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Russian icebreaker “Krassin”


Russian icebreaker “Krassin”
Carlo Farina
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Carlo Farina
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The first icebreaker Krassin (Russian: ??????) was built for the Imperial Russian Navy as Svyatogor. The icebreaker was built by Armstrong Whitworth in Newcastle upon Tyne under the supervision of Yevgeny Zamyatin. The vessel was launched as the Svyatogor on 3 August 1916 and completed in February 1917. Up to the beginning of the 1950s she remained the most powerful icebreaker in the world. 
During the allied intervention against the Bolsheviks in Northern Russia (1918–19) she was scuttled by the Royal Navy. They raised her for use in the White Sea and later brought her from Devonport to Scapa Flow for crushing hurdles put up to prevent German submarines entering. During this time she undertook minesweeping duties. 
Svyatogor was returned to the USSR under the Krasin trade agreement in 1921. In 1927 this icebreaker was renamed by the Soviet government to honor a recently deceased early Bolshevik leader and Soviet diplomat Leonid Krasin.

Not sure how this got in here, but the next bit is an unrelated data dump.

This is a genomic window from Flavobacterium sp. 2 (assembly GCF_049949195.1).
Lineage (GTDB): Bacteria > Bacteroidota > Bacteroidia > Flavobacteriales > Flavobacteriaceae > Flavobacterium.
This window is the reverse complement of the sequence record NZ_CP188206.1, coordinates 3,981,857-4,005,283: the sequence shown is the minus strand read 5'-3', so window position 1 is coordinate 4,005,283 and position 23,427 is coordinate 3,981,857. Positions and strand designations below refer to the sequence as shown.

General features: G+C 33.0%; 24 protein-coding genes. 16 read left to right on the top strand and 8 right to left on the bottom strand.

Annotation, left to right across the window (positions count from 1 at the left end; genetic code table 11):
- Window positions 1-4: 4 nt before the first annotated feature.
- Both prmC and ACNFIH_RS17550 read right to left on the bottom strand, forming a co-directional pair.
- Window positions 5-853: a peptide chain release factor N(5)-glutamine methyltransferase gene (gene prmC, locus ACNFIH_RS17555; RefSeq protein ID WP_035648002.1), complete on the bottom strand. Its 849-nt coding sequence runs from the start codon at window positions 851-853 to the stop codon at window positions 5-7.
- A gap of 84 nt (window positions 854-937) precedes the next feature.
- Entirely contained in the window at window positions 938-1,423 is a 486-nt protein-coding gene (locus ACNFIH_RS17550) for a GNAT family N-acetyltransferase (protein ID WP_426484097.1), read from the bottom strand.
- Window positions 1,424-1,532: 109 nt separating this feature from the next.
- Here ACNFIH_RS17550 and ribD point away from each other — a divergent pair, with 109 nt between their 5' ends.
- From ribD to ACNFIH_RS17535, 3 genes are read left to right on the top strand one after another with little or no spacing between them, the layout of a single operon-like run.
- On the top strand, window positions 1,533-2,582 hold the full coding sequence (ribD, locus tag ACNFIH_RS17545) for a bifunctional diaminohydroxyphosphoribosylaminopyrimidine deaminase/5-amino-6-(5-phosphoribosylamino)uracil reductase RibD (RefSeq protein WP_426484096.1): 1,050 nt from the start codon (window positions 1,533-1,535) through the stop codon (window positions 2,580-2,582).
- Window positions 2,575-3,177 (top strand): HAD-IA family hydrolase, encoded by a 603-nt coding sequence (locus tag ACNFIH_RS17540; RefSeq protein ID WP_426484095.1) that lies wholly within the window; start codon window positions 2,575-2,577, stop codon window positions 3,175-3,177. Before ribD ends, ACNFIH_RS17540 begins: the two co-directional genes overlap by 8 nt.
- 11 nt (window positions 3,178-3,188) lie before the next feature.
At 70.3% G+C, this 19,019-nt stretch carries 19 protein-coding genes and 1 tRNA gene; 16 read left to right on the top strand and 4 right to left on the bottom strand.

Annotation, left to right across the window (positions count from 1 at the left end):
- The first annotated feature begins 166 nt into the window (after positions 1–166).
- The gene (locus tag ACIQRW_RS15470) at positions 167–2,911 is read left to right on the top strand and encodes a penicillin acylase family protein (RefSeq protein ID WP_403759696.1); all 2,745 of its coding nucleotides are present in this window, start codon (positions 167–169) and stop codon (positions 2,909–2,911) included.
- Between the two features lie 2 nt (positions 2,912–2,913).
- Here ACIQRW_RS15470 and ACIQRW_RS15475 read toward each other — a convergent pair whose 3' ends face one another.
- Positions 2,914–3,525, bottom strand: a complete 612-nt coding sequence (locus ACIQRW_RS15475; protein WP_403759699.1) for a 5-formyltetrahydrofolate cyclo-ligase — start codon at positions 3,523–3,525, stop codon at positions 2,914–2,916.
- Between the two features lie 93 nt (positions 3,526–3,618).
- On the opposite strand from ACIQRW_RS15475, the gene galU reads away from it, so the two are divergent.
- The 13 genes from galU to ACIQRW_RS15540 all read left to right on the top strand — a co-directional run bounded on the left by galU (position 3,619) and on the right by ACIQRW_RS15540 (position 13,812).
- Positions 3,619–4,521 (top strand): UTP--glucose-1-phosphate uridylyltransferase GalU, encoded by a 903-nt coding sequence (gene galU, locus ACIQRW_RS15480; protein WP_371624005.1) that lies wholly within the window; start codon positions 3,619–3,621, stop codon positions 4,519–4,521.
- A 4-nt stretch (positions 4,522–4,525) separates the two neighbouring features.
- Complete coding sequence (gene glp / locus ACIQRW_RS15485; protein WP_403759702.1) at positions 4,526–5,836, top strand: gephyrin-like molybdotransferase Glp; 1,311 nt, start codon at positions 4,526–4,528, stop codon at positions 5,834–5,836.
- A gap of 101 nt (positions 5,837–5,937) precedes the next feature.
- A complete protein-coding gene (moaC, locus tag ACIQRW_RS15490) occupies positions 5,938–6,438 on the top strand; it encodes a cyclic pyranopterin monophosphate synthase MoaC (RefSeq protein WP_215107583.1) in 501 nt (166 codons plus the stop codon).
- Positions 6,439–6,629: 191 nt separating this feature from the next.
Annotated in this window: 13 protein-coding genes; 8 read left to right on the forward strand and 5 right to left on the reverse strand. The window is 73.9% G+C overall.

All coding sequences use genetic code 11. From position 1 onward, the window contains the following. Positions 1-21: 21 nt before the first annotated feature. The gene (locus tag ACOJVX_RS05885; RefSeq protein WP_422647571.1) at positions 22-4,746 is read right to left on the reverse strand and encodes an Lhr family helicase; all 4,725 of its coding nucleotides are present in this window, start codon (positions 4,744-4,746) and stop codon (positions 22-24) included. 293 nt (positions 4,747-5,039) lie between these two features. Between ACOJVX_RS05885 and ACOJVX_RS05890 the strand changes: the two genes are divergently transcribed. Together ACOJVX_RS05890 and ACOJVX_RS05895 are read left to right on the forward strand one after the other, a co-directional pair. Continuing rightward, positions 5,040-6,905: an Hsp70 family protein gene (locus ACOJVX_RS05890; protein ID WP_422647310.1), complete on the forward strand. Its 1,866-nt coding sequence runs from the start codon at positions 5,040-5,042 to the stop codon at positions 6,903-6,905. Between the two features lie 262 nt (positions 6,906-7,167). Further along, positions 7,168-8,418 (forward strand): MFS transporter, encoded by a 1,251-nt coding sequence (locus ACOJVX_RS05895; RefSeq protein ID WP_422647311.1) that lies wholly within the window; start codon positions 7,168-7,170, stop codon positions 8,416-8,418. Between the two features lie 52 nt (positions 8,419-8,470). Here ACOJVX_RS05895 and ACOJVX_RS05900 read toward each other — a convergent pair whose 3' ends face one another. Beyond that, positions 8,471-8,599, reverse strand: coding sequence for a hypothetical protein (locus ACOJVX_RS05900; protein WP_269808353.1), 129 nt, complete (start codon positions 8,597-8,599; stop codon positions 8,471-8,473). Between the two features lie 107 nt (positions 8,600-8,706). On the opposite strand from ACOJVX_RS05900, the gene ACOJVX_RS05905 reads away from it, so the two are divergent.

In 1933 Krassin became the first vessel to reach the inaccessible northern shores of Novaya Zemlya in the history of navigation. In 1938, the Krassin rescued Icebreaker Lenin and her convoy, trapped in ice at the end of the previous summer. 
During World War II, Krassin participated in many Russian convoys. In 1941 the US Government entered into negotiations with the Soviet Government for the purchase or lease of one or more of their modern ice breakers for use by the US Coast Guard on the east coast of Greenland. The Krassin was offered, and crossed the Pacific to Bremerton, Washington. She was surveyed and found to be in need of repairs totalling about $500,000. Funds were allocated from President Franklin D. Roosevelt's "Emergency Fund for the President", but negotiations came to an abrupt end on 25 November 1941. Although the Krassin never served in the Coast Guard, the service gained valuable knowledge about icebreakers that was put to use in the design of the Wind class icebreakers. 
She continued her journey through the Panama Canal to Great Britain, where she was armed with surface and anti-aircraft guns and proceeded to Reykjavik, Iceland to join convoy PQ-15. She escorted the convoy through the North and Barents Seas, around the Kola Peninsula and into Murmansk. In 1942 the Krassin and Lenin were spotted at the Mona Islands in the Kara Sea by a Kriegsmarine plane during Operation Wunderland. The heavy cruiser Admiral Scheer rushed to find them, but providential bad weather, fog and ice conditions saved the icebreakers from destruct.